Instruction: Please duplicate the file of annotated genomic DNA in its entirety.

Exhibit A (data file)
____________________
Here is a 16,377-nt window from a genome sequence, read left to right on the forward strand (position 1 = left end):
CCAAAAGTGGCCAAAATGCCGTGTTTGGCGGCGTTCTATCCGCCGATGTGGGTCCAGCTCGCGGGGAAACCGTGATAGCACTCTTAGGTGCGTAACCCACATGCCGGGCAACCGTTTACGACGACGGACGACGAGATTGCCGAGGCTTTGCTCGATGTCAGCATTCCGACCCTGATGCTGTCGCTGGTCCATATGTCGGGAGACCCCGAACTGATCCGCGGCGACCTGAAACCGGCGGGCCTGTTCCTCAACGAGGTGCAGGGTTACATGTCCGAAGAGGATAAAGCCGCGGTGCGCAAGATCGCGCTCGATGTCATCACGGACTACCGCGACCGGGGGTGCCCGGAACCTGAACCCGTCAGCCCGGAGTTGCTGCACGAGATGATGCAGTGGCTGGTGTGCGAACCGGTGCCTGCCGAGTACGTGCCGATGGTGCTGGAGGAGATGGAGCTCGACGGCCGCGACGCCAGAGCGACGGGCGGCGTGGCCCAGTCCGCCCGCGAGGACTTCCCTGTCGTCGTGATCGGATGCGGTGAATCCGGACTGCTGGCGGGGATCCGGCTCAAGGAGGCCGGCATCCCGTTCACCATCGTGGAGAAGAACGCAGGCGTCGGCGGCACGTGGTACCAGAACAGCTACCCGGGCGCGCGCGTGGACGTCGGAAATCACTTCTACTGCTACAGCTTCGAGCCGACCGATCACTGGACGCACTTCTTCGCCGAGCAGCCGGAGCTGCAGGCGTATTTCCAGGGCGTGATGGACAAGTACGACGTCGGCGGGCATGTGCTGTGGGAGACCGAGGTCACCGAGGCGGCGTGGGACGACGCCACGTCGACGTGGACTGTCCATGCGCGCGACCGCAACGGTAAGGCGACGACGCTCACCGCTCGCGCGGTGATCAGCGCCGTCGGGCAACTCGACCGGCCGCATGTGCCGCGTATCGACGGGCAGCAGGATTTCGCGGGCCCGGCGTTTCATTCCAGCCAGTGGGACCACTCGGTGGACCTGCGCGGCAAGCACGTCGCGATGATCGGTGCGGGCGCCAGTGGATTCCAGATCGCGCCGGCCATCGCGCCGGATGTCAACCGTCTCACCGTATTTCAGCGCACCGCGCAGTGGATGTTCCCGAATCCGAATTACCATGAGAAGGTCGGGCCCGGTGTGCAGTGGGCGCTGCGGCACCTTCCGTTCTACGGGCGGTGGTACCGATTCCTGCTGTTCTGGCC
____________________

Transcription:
Here is a 16,377-nt window from a genome sequence, read left to right on the forward strand (position 1 = left end):
CCAAAAGTGGCCAAAATGCCGTGTTTGGCGGCGTTCTATCCGCCGATGTGGGTCCAGCTCGCGGGGAAACCGTGATAGCACTCTTAGGTGCGTAACCCACATGCCGGGCAACCGTTTACGACGACGGACGACGAGATTGCCGAGGCTTTGCTCGATGTCAGCATTCCGACCCTGATGCTGTCGCTGGTCCATATGTCGGGAGACCCCGAACTGATCCGCGGCGACCTGAAACCGGCGGGCCTGTTCCTCAACGAGGTGCAGGGTTACATGTCCGAAGAGGATAAAGCCGCGGTGCGCAAGATCGCGCTCGATGTCATCACGGACTACCGCGACCGGGGGTGCCCGGAACCTGAACCCGTCAGCCCGGAGTTGCTGCACGAGATGATGCAGTGGCTGGTGTGCGAACCGGTGCCTGCCGAGTACGTGCCGATGGTGCTGGAGGAGATGGAGCTCGACGGCCGCGACGCCAGAGCGACGGGCGGCGTGGCCCAGTCCGCCCGCGAGGACTTCCCTGTCGTCGTGATCGGATGCGGTGAATCCGGACTGCTGGCGGGGATCCGGCTCAAGGAGGCCGGCATCCCGTTCACCATCGTGGAGAAGAACGCAGGCGTCGGCGGCACGTGGTACCAGAACAGCTACCCGGGCGCGCGCGTGGACGTCGGAAATCACTTCTACTGCTACAGCTTCGAGCCGACCGATCACTGGACGCACTTCTTCGCCGAGCAGCCGGAGCTGCAGGCGTATTTCCAGGGCGTGATGGACAAGTACGACGTCGGCGGGCATGTGCTGTGGGAGACCGAGGTCACCGAGGCGGCGTGGGACGACGCCACGTCGACGTGGACTGTCCATGCGCGCGACCGCAACGGTAAGGCGACGACGCTCACCGCTCGCGCGGTGATCAGCGCCGTCGGGCAACTCGACCGGCCGCATGTGCCGCGTATCGACGGGCAGCAGGATTTCGCGGGCCCGGCGTTTCATTCCAGCCAGTGGGACCACTCGGTGGACCTGCGCGGCAAGCACGTCGCGATGATCGGTGCGGGCGCCAGTGGATTCCAGATCGCGCCGGCCATCGCGCCGGATGTCAACCGTCTCACCGTATTTCAGCGCACCGCGCAGTGGATGTTCCCGAATCCGAATTACCATGAGAAGGTCGGGCCCGGTGTGCAGTGGGCGCTGCGGCACCTTCCGTTCTACGGGCGGTGGTACCGATTCCTGCTGTTCTGGCC